How to move to Spain
While the Spanish economy is still reeling from the effects of a deep economic crisis, the last 12 months or so have seen a slight increase in property prices across the board. But with the market still significantly below pre-crisis levels, there are great deals to be found.
Swedish author Birgitta Bergin moved to Marbella with her husband in 2011. Her latest novel En Oemotståndlig Affär (An Irresistable Affair), which is due to hit Swedish bookstores this month, was written on the Costa del Sol.
“Living in Spain spurs my creativity,” she says. “I don’t work in an office; I prefer to be outside – at a café or a beach bar – stimulated by my surroundings and the people I see.”
Before Spain, the Bergins had lived in Brussels for 13 years.
“We were already ex-pats,” Bergin says, “so moving to a sunny, warm place was the logical next step. In my experience, people who live abroad tend to be more open, sociable, and unafraid of new things. And we enjoy being part of an international social circle too.”
Optimism back in the property market
With its fantastic climate, spectacular coastline, peaceful countryside, and renowned golf courses, it’s not surprising that the area around Malaga and Marbella is popular with Scandinavian would-be property buyers.
When they first arrived in Marbella, the Bergins rented an apartment. Two years later, they bought a house in Nueva Andalucia, just west of the town.
“Moving here and renting gave us time to scout out the areas we liked and choose the type of home we wanted,” Bergin says.
They decided on a house, with a central location and a garden for the dog.
“We’re within walking distance of pretty much everything but, because of the large garden, it’s still a lovely green oasis,” Bergin says.
In the four years she has lived in Spain, Bergin has seen the country embark on a slow recovery from the devastating recession that began in 2008.
“When we arrived here, the mood was quite dark,” she says. “But these days, people are more optimistic. We’ve seen house prices start to rise again, while properties appear to be selling faster than they were a couple of years ago.”
Bergin’s observation is backed up by Christopher Clover, Managing Director of Marbella real estate agency, Panorama Properties. In a recent blog post, he wrote that: “The property crisis in the Marbella area is finally over, at least with respect to sales volume, which has been steadily increasing for three years. But the crisis is not really over with respect to prices, if you are a seller: prices are still 15-25% below market peaks even in the most consolidated areas.”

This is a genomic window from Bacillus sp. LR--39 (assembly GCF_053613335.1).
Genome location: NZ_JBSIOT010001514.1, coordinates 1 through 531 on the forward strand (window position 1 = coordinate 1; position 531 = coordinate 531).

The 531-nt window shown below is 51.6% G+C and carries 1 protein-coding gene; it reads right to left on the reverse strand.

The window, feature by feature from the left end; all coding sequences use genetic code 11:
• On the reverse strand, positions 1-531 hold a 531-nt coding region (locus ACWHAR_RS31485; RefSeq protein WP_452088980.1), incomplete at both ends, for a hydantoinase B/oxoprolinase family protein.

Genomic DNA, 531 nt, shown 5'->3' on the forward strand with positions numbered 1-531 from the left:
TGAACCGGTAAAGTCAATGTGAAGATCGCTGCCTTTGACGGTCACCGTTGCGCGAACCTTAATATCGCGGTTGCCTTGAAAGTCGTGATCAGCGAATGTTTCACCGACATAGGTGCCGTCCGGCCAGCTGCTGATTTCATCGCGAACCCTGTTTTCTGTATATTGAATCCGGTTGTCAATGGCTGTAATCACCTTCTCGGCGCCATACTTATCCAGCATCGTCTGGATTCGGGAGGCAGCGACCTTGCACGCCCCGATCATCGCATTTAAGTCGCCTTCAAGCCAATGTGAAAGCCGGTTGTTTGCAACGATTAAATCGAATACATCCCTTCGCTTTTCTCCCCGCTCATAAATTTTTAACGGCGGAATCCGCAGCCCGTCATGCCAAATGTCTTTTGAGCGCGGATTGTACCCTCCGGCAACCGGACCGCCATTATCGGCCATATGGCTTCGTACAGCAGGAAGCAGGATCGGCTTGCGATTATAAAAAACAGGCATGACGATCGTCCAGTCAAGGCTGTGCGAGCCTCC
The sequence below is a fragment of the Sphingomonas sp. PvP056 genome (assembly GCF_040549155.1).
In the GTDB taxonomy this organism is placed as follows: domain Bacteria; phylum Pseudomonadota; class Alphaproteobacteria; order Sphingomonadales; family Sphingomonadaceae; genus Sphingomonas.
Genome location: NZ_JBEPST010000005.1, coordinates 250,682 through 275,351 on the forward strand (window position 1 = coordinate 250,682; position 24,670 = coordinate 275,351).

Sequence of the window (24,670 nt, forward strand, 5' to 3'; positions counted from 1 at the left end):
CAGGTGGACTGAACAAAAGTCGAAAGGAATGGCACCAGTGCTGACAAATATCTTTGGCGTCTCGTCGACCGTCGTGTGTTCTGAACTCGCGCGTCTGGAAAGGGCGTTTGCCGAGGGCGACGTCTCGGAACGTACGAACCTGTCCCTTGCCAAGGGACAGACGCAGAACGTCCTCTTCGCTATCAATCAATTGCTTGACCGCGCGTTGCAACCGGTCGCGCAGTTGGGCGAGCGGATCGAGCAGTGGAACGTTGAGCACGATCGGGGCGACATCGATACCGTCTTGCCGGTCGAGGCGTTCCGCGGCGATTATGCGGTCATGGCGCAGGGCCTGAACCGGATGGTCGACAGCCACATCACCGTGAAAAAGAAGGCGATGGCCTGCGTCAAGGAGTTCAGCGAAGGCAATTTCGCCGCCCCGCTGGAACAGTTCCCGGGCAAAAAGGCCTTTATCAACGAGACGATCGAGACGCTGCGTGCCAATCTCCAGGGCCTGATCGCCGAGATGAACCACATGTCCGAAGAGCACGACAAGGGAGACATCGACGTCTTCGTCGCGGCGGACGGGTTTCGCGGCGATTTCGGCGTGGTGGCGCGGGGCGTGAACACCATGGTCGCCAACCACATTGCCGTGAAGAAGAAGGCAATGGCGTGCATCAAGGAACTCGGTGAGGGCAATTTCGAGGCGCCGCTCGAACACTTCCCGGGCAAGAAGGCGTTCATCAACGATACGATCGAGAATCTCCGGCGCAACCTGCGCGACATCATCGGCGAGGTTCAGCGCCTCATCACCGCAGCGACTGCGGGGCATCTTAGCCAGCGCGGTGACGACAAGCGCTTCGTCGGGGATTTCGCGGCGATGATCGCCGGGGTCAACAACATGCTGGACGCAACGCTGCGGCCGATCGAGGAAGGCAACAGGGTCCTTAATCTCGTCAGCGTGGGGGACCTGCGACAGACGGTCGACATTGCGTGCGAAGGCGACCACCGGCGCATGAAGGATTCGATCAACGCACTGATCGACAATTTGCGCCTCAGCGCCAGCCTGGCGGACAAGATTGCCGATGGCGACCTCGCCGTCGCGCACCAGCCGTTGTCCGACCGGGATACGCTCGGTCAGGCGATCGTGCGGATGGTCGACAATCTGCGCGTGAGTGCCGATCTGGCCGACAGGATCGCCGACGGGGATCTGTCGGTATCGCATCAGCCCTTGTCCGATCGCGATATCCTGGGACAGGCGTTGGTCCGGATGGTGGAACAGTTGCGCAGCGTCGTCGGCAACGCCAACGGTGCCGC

Bag a bargain in Estepona
Swedish real-estate agency Skandiamäklarna started doing business in Spain more than 30 years ago. Since then, it has opened offices in eight locations on the Costa del Sol and Costa Blanca, and in the Canary Islands. Stockholmer Lotti Ander moved to Spain in 2011 when her husband was offered a job in Marbella. She joined Skandiamäklarna’s Estepona office last year.
“Although Malaga is the hub city in the region, most Scandinavians tend to look for homes in the smaller towns on the coast,” Ander says. “Over the last 30 years, new development has moved west to towns such as Torremolinos, Fuengirola, and Marbella. Right now, Estepona is the place to be if you’re looking for a good deal.”
Estepona is the largest of a group of small towns located between Malaga and Gibraltar. The area is much less developed than places such as Torremolinos and Fuengirola. What’s more, a house or apartment here will set you back about 25–30% less than an equivalent property in Marbella. Between €170,000 and €250,000 will buy you a two-bedroom apartment with a large living area and a terrace with sea view, right on the beach in central Estepona.
The new buyer: Active and family focused foodies
So who buys property on the Costa del Sol today? Ander and Bergin agree that the profile of the typical Scandinavian buyer has changed dramatically in recent years.
“We know people of all ages here – families with young children, self-employed professionals and some older people too,” Bergin says.
Ander adds that today’s buyers are more active than their predecessors. They want to explore their surroundings. Their interests include hiking and biking as well as gastronomy and wine.
“While the coast still attracts plenty of pensioners, the stereotype of an elderly person sitting in a deckchair with an umbrella in their drink no longer applies,” she says.
Text: Isabelle Kliger